A conference and exhibition in NUI Galway (with the French department and the Embassy of Belgium), explore the impact of cartoons during the war, and renowned Belgian comic author Jean Claude Servais will explain the creative process behind his comics, especially wartime stories.
Catherine Gagneux talks in the conference about the rise and influence of cartoons, using original drawings from the exhibition. French honorary consul Gagneux says wartime cartoons initially aimed to boost troops’ morale by satirising and ridiculing the enemy; keeping up appearances and maintaining morale became vital to war efforts. Some popular British cartoonists included William Haselden (Daily Mirror), Joseph Morewood Staniforth (News of the World) and Owen Jeanan (Punch) ; in Germany Thomas Theodor Heine stood out and in France Jean Jacques Waltz ‘Hansi’, Forain, and Poulbot.
Le Rire in France justified publishing wartime cartoons: “In these horrible and tragic, but highly glorious hours . . . the Rire [laughter] is by no means inappropriate, but on the contrary necessary.”
In Germany, says Gagneux, cartoon propaganda was less humorous and focused on glorifying war heroes, while in Britain, the military’s propaganda department recruited artists and writers, and atrocity propaganda mobilized public opinion against Germany. Cartoonists were considered enlisted in intellectual military service, and Soldats de l’arrière were asked to relate positive views.
In the conference NUI Galway’s Philip Dine explores post-Armistice world order as seen in Hergé’s Tintin adventures, while colleague Coralline Dupuy looks at the politics of gender representation in French-speaking wartime cartoons.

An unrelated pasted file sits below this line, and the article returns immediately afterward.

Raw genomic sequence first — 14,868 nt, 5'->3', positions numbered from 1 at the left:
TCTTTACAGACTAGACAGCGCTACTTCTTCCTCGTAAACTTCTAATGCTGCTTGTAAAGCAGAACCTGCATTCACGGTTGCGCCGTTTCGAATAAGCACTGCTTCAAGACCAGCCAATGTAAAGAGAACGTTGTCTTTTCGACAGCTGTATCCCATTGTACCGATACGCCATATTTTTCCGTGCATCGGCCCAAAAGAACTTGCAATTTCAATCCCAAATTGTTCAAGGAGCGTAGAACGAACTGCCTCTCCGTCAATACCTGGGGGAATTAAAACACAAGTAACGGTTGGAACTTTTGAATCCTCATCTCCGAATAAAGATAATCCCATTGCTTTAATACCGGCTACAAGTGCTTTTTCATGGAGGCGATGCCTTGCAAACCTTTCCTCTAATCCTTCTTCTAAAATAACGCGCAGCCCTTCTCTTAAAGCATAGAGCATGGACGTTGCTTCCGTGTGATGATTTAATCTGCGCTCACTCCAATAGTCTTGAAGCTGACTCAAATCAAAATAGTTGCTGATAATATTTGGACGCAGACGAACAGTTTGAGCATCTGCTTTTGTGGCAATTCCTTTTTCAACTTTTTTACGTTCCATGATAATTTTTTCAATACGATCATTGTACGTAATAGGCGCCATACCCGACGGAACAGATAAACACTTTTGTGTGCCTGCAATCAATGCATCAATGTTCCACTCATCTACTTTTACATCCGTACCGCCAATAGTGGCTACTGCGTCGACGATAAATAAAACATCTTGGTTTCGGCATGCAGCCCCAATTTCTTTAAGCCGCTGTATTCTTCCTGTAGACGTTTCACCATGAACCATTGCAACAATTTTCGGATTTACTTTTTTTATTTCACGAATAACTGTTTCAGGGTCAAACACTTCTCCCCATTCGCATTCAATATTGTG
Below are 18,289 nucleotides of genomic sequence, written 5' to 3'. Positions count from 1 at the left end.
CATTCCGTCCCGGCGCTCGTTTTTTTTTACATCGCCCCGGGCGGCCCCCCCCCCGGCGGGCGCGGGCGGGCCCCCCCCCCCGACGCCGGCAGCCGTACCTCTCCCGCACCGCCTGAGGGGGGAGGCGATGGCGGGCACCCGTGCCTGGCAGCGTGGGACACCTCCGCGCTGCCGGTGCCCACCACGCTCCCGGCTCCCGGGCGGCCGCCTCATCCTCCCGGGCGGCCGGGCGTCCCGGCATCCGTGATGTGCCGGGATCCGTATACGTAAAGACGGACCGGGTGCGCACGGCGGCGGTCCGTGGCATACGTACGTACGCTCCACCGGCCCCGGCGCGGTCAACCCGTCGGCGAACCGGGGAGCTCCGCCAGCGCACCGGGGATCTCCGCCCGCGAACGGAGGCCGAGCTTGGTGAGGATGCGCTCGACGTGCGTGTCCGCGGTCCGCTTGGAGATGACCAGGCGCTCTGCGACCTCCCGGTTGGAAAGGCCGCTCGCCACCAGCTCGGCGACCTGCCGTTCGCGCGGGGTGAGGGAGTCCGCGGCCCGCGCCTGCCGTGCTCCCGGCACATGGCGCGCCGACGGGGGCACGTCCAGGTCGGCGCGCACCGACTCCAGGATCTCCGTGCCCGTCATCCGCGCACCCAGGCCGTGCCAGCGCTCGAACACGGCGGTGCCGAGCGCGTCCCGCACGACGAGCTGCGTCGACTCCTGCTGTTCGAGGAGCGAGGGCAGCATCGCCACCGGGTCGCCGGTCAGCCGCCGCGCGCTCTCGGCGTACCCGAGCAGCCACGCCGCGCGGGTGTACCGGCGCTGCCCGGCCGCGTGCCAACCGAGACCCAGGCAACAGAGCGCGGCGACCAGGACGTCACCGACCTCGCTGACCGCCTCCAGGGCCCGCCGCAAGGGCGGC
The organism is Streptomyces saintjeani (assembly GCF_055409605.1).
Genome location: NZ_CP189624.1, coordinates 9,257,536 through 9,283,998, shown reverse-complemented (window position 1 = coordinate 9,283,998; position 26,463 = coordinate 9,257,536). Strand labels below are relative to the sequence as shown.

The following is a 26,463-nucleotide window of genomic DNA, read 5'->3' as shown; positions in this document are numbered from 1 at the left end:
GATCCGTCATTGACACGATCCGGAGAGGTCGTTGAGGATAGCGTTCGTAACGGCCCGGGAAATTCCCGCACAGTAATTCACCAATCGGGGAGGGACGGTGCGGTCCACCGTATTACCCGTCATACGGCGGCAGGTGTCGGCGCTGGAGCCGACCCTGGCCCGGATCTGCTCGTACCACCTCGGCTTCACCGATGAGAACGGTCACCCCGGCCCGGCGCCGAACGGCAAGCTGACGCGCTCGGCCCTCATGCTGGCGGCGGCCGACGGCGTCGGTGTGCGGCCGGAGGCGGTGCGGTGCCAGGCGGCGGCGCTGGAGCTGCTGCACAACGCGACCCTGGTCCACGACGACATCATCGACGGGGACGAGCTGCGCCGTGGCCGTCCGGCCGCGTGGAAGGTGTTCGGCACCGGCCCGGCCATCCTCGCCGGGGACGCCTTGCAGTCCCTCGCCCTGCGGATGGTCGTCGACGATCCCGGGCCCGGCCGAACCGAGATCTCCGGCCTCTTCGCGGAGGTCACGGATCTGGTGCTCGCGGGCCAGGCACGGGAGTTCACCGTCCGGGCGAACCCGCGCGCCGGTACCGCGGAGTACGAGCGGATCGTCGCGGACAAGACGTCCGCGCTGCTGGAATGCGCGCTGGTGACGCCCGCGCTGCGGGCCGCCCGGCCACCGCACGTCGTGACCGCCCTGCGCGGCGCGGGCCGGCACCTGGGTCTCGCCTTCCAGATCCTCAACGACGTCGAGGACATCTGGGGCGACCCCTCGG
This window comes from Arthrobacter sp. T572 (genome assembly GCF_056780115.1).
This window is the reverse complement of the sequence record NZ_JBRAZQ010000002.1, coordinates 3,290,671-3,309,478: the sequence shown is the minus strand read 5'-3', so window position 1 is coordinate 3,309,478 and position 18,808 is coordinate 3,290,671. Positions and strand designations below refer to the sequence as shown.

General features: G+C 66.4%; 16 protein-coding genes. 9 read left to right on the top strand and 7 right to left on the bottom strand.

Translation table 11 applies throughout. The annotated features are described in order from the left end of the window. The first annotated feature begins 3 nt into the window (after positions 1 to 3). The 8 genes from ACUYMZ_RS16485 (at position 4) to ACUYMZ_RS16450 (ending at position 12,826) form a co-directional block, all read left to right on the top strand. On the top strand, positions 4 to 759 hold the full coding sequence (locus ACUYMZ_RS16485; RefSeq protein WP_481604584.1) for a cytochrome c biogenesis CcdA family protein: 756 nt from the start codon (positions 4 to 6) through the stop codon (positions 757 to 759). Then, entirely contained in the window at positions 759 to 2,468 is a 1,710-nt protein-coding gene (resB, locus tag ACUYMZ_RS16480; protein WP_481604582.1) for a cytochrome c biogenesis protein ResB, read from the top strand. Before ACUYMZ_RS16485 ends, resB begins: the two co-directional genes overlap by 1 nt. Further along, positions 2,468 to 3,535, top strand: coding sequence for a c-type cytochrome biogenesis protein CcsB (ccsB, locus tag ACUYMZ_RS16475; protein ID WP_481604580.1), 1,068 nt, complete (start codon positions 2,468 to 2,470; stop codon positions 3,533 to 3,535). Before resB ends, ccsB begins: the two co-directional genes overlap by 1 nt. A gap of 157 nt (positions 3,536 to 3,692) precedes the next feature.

UCC professor Grace Neville will discuss press cartoons in Ireland after 1916. The scarcity of political cartoons in the mainstream Irish papers, including The Irish Times, contrasts with France and Belgium, where political cartoons were rich and plentiful. The skilled drawing in 1918 Irish newspaper ads didn’t translate into cartoons, political or otherwise, says Neville. But interestingly, Irish subjects featured in French and Belgian cartoons, including the troubles, the perceived German threat in Ireland, Irish soldiers in the war, and – from shortly afterwards – the burning of Cork and the death of the Lord Mayor Terence MacSwiney in 1920. Neville mentions a French cartoon: “in the background we see Cork city burning; in the foreground two people are discussing holidays. One says that he would like to go to somewhere quiet. ‘Have you considered Cork?’, asks the other.”
The cartoon festival celebrates 100 years of Polish independence, including Polish Country Dances, drawings by Maria Apoleika. Spreading its wings wider, there’s a retrospective of one of Ireland’s most popular cartoonists Graeme Keyes, a regular in Private Eye and Phoenix magazines (he’s responsible for lots of their word-bubble covers), as well as the Irish Daily Mail. Stephen Dee’s “three-dimensional cartoons” include miniature-scaled porcelain caricatures and his Sculptories (in Tigh Neachtain and Charlie Byrne’s bookshop windows) are antique wooden printers’ trays populated by tiny, intricate porcelain figures to form a narrative, like a strip cartoon.
A Peace to End All Peace is at the Black Gate Cultural Centre in Galway. Graeme Keyes’s retrospective is at the Town Hall Theatre. Maria Apoleika creates a new Polish country dance live at the Cornstore, on Sunday, November 11th, noon-5pm (no actual dancing involved!). The Cartoons in WW1 conference takes place on Saturday, November 10th, at the Hardiman Research Building, NUIG, at 4pm